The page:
In short, though, this free noncommercial app (available initially in the Android format) is being produced by a core team of 20 scholars, digital storytellers, new media producers, historians and archaeologists. The nonfiction content -- including geolocated video reenactments, historical photos and texts taken directly from the vetted documentation -- is meant to help provide a richer and more fulfilling experience for visitors to the National Historic Site.
The fort has more than 2 million artifacts in its collection, but most of those are kept in warehouses, unavailable to the site's 1 million annual visitors. Besides the archaeological items, gathered from more than 50 years of excavations, boxes of documents, drawings and assorted historical records also help to reveal the fascinating and multicultural history of the place, once dubbed the "New York of the Pacific."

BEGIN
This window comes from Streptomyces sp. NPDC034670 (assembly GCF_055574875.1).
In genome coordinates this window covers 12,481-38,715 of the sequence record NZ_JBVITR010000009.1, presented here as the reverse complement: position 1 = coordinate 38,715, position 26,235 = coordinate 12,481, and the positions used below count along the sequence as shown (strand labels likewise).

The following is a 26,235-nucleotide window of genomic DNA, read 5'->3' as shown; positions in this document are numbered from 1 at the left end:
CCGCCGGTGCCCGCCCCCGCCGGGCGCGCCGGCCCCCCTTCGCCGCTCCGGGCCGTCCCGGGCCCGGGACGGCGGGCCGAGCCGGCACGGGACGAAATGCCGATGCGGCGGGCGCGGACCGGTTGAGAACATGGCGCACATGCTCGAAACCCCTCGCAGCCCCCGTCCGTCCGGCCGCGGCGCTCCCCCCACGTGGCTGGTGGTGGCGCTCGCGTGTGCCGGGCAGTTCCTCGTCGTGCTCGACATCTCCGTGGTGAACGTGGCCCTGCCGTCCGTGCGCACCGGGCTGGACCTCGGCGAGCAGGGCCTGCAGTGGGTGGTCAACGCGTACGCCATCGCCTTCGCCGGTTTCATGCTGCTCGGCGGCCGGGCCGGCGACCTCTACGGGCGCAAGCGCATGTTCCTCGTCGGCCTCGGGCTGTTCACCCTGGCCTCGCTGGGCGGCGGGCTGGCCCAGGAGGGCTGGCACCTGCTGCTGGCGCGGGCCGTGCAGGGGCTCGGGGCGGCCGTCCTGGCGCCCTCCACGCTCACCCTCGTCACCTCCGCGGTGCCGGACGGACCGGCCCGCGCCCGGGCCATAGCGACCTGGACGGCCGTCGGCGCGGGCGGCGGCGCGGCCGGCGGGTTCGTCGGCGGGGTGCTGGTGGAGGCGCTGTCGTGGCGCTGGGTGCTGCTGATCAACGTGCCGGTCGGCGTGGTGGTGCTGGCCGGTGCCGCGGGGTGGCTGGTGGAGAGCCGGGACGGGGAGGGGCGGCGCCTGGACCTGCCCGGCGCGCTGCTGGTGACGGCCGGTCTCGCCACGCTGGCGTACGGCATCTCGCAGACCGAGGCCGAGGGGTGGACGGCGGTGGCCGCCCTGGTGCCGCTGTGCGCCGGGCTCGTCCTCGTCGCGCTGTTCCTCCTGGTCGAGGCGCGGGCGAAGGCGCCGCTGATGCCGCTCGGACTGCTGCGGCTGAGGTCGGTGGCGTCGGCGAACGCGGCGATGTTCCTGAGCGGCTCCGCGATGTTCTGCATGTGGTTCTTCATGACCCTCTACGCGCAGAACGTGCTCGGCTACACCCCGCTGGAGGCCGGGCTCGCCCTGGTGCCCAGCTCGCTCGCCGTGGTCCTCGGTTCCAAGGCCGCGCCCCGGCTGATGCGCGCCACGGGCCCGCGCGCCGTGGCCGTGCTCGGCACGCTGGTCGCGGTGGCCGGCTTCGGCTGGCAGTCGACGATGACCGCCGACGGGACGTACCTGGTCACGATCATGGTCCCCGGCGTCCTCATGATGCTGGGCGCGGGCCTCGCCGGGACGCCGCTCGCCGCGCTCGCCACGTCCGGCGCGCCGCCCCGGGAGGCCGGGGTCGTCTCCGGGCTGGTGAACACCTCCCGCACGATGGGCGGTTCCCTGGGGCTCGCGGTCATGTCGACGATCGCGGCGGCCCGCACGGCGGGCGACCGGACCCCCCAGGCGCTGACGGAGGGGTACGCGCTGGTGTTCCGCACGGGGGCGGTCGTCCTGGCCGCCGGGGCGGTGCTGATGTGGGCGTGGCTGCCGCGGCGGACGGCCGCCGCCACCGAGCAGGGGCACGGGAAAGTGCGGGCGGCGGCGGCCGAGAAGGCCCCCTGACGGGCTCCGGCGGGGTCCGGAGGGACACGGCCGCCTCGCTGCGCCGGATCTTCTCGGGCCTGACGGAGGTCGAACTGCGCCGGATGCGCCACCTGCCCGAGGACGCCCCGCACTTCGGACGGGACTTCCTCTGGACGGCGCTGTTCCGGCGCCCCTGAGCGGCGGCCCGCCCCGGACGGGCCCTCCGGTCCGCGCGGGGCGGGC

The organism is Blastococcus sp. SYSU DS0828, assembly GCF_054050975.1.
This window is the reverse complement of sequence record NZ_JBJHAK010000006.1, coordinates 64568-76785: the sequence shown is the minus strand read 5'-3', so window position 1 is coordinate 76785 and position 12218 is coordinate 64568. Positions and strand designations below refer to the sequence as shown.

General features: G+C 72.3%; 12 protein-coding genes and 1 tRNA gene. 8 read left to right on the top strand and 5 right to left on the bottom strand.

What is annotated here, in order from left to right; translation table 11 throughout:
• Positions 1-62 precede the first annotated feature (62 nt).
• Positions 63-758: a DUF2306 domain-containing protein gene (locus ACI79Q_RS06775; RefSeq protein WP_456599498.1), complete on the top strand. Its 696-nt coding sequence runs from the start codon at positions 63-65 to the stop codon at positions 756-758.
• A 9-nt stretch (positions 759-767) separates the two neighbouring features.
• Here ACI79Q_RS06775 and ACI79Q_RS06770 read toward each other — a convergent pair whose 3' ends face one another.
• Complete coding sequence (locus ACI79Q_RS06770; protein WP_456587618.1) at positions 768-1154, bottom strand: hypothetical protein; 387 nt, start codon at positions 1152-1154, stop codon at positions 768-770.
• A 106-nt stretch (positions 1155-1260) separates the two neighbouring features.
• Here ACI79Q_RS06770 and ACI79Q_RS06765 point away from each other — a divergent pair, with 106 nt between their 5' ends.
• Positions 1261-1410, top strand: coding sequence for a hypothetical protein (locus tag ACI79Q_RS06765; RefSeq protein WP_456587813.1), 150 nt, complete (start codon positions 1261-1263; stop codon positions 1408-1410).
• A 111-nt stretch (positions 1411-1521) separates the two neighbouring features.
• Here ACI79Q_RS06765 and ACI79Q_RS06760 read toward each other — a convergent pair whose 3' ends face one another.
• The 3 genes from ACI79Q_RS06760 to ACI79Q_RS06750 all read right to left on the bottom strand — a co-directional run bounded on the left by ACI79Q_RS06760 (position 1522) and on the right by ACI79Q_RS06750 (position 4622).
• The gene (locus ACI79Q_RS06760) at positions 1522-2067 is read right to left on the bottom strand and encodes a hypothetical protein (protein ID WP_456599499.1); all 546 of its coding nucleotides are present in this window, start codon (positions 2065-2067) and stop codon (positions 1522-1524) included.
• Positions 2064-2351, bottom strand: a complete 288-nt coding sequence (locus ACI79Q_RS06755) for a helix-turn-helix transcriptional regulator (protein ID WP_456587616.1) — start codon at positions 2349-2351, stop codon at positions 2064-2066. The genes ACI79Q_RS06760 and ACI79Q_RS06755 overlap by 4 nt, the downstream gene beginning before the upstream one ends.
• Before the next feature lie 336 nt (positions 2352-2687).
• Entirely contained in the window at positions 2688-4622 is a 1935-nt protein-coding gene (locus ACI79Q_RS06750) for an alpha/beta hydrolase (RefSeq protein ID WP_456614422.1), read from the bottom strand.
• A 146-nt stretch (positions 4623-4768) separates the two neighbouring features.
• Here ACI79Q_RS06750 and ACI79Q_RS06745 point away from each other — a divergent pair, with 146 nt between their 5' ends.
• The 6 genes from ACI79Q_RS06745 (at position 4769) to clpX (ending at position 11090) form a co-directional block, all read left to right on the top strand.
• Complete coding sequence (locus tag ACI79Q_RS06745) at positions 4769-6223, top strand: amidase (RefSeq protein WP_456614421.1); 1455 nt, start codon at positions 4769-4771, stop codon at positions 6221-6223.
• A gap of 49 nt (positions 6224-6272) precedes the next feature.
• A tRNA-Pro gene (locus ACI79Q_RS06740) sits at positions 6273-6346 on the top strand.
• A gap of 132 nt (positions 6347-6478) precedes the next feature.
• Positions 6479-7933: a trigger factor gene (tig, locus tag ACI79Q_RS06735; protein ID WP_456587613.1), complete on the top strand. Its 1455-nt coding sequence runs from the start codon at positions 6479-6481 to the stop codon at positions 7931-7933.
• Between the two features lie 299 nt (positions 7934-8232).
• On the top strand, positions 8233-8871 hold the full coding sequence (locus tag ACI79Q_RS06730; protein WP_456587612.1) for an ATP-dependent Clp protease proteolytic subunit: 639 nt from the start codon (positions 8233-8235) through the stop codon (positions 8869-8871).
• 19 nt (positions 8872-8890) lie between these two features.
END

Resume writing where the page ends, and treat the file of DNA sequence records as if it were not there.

This project will explore mobile technology as way to not only bring such information out of storage but also to wield that digital content in an effort to create an immersive and interactive environment for visitors.
Funding to date includes: a 2011-2012 National Endowment for the Humanities Digital Start-Up Grant, a 2011 Historical Promotion Grant from the Clark County Commissioners, a 2010 Research Grant from Washington State University Vancouver, a 2010 Historical Promotion Grant from the Clark County Commissioners and a contribution from WSU Vancouver's Creative Media and Digital Culture program.